That's post Covid restrictions and would probably include most of the last of the Covid backlog.

                                And there's no sign of the massive wave of evictions and resulting mass...
                                19-05-2022, 10:46 AM
                              • Reply to Ending contracts
                                by theartfullodger
                                Depends on what the agreement you have between you and agent or the terms and conditions they sent you when you started the relationship. Sadly can't read it from here.

                                See what it says, if you can't find anything ask agent to provide copy of such terms you agreed to.....and how/where...
                                21-05-2022, 12:02 PM
                              • Ending contracts
                                by Pineapple288
                                2 questions. I rent my BTL property through a letting agent. The current tenant has handed notice in. Am I right in saying I can now leave this letting agent?

                                Second question, the.reason I'm leaving the agent is because a very good friend of mine would like to rent he property. If she wants...
                                21-05-2022, 11:59 AM
                              • Reply to Noise from rented property
                                by zcacogp
                                Thanks for the help everyone. We've made (indirect) contact with the landlord who has been helpful, which is great. The council will be the next port of call if things don't sort themselves out.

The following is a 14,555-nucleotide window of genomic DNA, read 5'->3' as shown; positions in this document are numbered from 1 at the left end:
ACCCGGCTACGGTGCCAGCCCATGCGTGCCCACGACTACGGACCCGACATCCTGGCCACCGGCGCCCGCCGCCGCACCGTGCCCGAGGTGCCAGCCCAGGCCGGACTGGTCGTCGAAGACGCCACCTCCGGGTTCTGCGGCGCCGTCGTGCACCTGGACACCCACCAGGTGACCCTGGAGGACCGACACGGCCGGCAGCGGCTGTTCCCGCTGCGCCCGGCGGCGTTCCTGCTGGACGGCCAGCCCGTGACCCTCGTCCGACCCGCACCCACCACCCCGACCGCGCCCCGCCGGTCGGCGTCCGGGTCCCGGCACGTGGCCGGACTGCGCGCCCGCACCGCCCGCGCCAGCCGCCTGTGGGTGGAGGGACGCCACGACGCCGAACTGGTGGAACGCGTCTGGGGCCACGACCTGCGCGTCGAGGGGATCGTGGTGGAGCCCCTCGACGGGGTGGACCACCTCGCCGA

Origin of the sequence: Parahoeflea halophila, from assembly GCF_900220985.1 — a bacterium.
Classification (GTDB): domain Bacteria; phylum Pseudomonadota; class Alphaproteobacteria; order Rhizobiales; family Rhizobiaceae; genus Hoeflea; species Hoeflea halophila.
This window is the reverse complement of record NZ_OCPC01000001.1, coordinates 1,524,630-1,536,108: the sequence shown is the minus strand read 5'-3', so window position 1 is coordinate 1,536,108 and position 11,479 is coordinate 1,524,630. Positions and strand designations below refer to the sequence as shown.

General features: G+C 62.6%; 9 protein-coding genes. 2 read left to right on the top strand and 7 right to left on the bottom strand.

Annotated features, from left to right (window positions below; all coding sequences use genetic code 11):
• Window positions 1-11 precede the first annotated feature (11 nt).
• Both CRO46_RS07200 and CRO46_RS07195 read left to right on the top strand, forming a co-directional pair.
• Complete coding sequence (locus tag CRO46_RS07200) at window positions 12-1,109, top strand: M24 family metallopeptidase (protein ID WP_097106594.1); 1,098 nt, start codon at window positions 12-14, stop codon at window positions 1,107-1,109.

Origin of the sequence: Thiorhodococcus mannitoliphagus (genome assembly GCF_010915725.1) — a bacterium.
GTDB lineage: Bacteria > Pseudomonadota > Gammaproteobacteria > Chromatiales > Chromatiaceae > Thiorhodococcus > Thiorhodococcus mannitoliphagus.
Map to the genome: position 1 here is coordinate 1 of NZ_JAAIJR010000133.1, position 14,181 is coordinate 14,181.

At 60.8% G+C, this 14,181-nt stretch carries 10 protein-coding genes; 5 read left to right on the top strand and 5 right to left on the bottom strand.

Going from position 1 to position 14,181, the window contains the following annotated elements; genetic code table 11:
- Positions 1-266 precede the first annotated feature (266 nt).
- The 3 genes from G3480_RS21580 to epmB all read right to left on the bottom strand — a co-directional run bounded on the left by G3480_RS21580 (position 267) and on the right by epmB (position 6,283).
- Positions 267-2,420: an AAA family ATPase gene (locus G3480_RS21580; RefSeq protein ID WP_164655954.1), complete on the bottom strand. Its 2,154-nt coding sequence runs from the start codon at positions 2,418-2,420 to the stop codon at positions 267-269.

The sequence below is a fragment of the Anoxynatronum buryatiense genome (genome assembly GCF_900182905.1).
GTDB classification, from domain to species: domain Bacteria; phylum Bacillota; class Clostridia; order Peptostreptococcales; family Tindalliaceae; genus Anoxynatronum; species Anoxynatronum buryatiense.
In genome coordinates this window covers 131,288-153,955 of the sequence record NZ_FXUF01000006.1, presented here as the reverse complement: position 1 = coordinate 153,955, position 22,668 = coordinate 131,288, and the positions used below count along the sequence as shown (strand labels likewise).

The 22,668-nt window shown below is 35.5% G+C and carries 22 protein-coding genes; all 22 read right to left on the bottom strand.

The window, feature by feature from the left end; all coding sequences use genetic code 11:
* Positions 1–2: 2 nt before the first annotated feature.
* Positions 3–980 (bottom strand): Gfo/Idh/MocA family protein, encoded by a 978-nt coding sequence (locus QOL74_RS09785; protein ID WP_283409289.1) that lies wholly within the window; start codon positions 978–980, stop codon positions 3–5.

Interestingly, the local university (Alma Mater of the students in question) seems to take...
                                21-05-2022, 10:50 AM
                              • Noise from rented property
                                by zcacogp
                                Hi,

                                I have a question to which I suspect I know the answer, but I'll ask it anyway.

                                We live in a house whose garden backs onto other gardens. One of those houses is let to a group of students.

                                The students are given to making noise in their garden, particularly...
                                18-05-2022, 11:36 AM
                              • Reply to Checks foe a Newbie
                                by boletus
                                List here (I've not checked if it's accurate or up to date e.g EICR);

                                https://forums.moneysavingexpert.com...the-first-time
                                21-05-2022, 10:49 AM
                              • Checks foe a Newbie
                                by AVJ113
                                Hello good people. I am currently in the process of buying my first BTL house. There is already a tenant, so I don't need to find one.

                                Can any anyone point me to a check list of 'must do legally', and also 'highly advised', please? I 've done my research but there's nothing like hearing...
                                20-05-2022, 16:33 PM
                              • Reply to Checks foe a Newbie
                                by AVJ113
                                Is there no one here who is prepared to present a list of a landlord's obligations (and highly advisable actions) upon a new tenancy, based on there own experience?

                                As I said I am already buying a house and there is a tenant in situ....
                                21-05-2022, 10:44 AM
                              • Reply to Checks foe a Newbie
                                by Another Fine Mess
                                Fortunately in the Uk (Scotland may be different) any house purchase is "Subject to Contract" which means that at any time you can change your mind. so if you have second thoughts you can back out.
                                I would also say that even if you have signed a contract, and before completion, you...
                                21-05-2022, 10:24 AM
                              Working...
                              X